So just where do they get off telling me, and everybody that I know, what to do ?

  • Comment number 34.

    Off Topic

    Paul, I listened to John Humphrys interview the Home Secretary this morning and remain horrified at the attempts by her and others to somehow justify fleecing/screwing/shafting/stuffing/robbing (call it what you like) the taxpayer in the way that these people do.

    Can we keep up the pressure on these politicians please? I own and run a small business and cannot afford to settle my tax liability for FY07-08. I shall have to dip in to my personal savings to inject cash in to my small business so that my company's tax can be used, er, to fund the luxurious lifestyles of the likes of Jacqui Smith and others. How does this work?

    Finally, my family's summer holiday this year will be a week in a tent in Scotland. I'm finding it really difficult to stay calm as I hear and read more and more about the huge gulf between the lives led by our political elite (ha!) and the likes of ordinary, very hard-working, decent people who try to live their lives not only by the rules, but also with a basic sense of right and wrong.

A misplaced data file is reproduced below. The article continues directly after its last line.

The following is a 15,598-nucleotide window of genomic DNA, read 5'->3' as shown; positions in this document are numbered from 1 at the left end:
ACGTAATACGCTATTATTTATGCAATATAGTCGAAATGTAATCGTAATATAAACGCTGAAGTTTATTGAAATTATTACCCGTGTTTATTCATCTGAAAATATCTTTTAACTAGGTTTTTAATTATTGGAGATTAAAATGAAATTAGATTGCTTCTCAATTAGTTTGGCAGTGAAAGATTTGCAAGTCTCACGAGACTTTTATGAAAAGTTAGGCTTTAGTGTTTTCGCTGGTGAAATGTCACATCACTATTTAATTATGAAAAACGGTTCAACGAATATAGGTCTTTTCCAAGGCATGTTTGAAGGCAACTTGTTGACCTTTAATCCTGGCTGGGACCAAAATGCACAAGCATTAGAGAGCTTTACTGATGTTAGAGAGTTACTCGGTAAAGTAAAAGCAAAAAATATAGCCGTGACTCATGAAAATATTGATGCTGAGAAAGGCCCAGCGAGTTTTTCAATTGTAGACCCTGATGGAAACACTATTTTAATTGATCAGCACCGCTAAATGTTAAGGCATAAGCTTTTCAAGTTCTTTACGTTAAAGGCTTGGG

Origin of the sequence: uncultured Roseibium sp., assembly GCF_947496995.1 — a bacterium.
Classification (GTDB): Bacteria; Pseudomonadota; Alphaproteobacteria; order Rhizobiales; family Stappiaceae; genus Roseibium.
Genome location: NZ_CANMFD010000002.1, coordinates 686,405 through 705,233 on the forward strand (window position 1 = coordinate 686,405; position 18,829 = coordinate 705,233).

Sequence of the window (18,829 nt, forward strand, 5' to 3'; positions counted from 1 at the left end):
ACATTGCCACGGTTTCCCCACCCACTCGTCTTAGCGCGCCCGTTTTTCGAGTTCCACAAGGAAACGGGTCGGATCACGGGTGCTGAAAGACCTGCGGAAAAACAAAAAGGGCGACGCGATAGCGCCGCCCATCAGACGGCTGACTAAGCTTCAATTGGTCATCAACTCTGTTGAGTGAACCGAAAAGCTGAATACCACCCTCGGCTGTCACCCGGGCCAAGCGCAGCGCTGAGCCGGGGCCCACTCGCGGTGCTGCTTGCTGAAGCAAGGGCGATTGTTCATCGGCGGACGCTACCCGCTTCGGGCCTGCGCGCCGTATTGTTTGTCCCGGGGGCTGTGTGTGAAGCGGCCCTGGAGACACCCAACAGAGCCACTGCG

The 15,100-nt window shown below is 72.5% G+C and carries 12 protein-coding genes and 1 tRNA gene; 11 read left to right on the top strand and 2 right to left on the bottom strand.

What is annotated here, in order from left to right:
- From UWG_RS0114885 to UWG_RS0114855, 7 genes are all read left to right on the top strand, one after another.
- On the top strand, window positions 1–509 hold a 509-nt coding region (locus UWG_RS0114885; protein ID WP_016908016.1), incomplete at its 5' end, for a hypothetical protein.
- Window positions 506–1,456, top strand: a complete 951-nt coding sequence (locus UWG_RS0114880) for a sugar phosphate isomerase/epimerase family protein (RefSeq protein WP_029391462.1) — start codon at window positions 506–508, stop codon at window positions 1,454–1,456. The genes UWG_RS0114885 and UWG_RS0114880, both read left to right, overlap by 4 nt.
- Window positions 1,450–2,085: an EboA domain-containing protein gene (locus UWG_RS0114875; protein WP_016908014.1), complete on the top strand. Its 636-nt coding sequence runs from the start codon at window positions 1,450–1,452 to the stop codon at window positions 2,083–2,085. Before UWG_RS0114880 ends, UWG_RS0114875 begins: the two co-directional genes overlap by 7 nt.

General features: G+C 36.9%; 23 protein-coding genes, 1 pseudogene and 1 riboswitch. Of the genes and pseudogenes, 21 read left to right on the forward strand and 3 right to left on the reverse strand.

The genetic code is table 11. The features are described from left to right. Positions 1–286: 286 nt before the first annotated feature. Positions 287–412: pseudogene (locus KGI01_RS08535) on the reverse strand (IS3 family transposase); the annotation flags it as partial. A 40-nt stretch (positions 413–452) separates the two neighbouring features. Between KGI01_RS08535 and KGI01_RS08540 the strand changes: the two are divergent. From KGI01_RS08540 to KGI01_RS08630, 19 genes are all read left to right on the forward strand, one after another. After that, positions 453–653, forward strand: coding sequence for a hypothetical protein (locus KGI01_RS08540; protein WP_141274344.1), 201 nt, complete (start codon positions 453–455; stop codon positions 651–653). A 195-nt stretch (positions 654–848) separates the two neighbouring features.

It's wrong that politicians take our money and live the high-life at our expense. Where do they get the brass-neck to justify it, and how can Gordon Brown say he's too busy to deal with it? What the hell's happening here?

  • Comment number 35.

    So just what is a tax haven, when it is black-listed?

    All the usual suspects - jurisdictions which benefit from low taxes and lesser regulation - appear to be untouched by the opprobrium of the G20.

    No, this is about banking secrecy and the extension of powers of Governments to investigate the financial affairs of their citizens beyond their borders.

    It extends the scope of the EU Savings Directive (2003) by putting more pressure on those member states (Austria, Belgium and Luxembourg) that held back on the full disclosure promoted under EUSD (and Switzerland as a special case).